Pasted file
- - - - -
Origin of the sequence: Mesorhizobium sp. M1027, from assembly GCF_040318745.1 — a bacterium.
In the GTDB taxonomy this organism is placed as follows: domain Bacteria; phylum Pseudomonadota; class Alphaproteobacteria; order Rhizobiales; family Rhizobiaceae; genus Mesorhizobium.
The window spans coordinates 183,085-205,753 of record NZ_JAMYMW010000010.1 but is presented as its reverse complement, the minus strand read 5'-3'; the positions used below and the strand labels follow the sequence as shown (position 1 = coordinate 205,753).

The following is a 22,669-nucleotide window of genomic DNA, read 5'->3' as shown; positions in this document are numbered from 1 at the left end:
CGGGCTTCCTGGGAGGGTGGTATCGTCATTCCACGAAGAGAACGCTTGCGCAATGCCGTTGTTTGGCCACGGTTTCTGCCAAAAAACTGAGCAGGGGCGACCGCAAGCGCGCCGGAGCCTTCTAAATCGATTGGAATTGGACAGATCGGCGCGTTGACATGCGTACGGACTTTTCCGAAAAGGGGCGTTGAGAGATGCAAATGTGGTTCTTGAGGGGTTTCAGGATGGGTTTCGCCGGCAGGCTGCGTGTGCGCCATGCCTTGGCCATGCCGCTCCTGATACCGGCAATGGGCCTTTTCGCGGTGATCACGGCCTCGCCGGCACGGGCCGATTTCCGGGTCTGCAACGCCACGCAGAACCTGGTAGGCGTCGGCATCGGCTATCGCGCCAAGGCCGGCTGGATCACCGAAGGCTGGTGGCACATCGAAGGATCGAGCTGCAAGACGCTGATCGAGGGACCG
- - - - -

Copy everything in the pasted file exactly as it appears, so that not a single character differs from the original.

Origin of the sequence: Mesorhizobium sp. M1027, from assembly GCF_040318745.1 — a bacterium.
In the GTDB taxonomy this organism is placed as follows: domain Bacteria; phylum Pseudomonadota; class Alphaproteobacteria; order Rhizobiales; family Rhizobiaceae; genus Mesorhizobium.
The window spans coordinates 183,085-205,753 of record NZ_JAMYMW010000010.1 but is presented as its reverse complement, the minus strand read 5'-3'; the positions used below and the strand labels follow the sequence as shown (position 1 = coordinate 205,753).

The following is a 22,669-nucleotide window of genomic DNA, read 5'->3' as shown; positions in this document are numbered from 1 at the left end:
CGGGCTTCCTGGGAGGGTGGTATCGTCATTCCACGAAGAGAACGCTTGCGCAATGCCGTTGTTTGGCCACGGTTTCTGCCAAAAAACTGAGCAGGGGCGACCGCAAGCGCGCCGGAGCCTTCTAAATCGATTGGAATTGGACAGATCGGCGCGTTGACATGCGTACGGACTTTTCCGAAAAGGGGCGTTGAGAGATGCAAATGTGGTTCTTGAGGGGTTTCAGGATGGGTTTCGCCGGCAGGCTGCGTGTGCGCCATGCCTTGGCCATGCCGCTCCTGATACCGGCAATGGGCCTTTTCGCGGTGATCACGGCCTCGCCGGCACGGGCCGATTTCCGGGTCTGCAACGCCACGCAGAACCTGGTAGGCGTCGGCATCGGCTATCGCGCCAAGGCCGGCTGGATCACCGAAGGCTGGTGGCACATCGAAGGATCGAGCTGCAAGACGCTGATCGAGGGACCG